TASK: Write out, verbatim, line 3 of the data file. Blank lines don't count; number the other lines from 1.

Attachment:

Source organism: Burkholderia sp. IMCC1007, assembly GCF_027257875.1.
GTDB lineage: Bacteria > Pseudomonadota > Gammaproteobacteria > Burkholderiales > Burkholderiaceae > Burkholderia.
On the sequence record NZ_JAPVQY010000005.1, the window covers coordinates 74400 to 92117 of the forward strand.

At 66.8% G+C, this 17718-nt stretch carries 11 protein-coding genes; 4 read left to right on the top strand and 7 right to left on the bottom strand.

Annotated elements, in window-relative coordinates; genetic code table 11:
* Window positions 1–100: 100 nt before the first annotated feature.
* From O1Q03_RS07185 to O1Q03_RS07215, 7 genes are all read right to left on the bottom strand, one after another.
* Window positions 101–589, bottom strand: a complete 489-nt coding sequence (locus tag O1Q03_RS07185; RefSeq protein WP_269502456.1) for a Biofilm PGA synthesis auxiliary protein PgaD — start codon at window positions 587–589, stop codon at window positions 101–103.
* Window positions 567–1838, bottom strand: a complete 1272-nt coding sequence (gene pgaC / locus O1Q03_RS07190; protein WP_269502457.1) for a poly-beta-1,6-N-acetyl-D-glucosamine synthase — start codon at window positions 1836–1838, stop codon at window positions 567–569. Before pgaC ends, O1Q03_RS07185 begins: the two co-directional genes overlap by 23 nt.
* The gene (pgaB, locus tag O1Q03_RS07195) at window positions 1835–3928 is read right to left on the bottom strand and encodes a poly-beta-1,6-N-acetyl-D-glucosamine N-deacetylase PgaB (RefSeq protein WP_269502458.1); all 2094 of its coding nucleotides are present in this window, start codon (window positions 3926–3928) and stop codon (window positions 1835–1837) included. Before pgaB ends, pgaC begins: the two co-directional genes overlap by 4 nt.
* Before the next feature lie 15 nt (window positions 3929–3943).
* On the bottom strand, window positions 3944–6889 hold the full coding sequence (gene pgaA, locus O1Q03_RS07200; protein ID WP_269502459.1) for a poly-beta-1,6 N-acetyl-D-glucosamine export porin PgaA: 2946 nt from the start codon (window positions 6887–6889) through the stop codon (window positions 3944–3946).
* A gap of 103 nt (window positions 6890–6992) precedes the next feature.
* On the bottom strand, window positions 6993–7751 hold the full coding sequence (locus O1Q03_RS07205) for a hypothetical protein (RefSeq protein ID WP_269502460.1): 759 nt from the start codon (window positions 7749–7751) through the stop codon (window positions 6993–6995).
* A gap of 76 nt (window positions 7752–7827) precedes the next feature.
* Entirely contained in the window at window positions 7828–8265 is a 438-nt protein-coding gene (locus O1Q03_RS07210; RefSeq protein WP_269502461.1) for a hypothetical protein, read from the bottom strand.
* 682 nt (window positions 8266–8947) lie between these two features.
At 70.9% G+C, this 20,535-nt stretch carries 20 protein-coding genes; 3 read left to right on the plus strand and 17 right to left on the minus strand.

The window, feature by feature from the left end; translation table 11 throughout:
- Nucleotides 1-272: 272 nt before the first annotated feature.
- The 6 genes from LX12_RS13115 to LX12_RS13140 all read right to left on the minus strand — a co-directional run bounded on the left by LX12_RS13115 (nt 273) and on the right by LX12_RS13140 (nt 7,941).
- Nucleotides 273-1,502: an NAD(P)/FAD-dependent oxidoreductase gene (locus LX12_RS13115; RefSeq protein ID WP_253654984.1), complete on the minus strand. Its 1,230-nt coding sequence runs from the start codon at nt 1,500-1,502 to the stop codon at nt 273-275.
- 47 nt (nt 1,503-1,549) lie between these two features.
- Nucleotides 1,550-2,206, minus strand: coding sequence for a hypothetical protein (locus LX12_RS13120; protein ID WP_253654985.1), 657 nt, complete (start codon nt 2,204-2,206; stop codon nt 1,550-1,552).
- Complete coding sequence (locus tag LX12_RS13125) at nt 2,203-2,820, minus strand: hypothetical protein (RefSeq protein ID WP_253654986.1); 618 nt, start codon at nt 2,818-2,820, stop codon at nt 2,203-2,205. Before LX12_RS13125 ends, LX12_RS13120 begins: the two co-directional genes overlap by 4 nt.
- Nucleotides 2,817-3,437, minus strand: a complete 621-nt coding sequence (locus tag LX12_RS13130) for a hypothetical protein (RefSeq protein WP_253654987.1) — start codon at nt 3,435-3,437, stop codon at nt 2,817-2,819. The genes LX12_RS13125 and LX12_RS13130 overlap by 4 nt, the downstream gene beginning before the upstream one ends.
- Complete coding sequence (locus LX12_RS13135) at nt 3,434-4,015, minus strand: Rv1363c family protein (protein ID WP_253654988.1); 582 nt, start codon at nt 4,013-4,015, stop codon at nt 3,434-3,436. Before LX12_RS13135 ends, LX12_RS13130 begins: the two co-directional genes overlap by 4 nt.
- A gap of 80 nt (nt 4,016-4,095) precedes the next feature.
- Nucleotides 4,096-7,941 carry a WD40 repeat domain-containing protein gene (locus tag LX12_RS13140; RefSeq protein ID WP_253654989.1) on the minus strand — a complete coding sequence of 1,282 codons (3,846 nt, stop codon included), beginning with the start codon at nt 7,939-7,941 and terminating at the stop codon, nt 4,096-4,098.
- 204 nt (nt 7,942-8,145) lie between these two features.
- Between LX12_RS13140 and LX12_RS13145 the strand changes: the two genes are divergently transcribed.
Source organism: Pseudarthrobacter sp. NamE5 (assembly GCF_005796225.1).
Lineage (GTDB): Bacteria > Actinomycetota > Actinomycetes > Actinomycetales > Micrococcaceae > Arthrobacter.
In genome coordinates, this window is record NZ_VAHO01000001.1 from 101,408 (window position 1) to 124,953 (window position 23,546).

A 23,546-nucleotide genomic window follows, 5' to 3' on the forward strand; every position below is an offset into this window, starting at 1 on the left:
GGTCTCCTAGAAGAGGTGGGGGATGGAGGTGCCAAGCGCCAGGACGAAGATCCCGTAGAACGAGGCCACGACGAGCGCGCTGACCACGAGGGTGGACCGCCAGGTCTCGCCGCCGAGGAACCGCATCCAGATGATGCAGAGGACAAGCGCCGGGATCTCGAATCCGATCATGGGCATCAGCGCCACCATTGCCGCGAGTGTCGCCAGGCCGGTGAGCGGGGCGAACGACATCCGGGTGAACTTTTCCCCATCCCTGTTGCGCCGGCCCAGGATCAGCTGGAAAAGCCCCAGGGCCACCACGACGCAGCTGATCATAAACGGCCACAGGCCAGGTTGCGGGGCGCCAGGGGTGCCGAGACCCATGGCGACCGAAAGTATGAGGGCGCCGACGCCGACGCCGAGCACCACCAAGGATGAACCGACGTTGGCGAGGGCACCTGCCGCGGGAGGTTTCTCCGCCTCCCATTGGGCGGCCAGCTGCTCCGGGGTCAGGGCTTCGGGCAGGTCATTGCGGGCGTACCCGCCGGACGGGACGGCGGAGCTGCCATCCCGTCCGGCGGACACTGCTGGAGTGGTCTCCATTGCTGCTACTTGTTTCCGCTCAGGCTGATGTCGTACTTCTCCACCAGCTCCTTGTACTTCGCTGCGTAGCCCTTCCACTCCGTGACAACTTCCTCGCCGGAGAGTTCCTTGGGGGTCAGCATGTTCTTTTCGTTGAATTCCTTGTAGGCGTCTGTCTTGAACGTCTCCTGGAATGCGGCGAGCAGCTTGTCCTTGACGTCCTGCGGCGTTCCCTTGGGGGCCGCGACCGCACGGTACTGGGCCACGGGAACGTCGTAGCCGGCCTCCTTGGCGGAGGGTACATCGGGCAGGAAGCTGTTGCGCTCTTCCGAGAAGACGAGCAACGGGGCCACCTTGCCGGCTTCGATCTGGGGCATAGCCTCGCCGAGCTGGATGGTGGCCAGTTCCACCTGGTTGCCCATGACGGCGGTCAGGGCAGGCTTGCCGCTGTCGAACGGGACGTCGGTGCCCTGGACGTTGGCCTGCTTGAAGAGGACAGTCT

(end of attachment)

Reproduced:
On the sequence record NZ_JAPVQY010000005.1, the window covers coordinates 74400 to 92117 of the forward strand.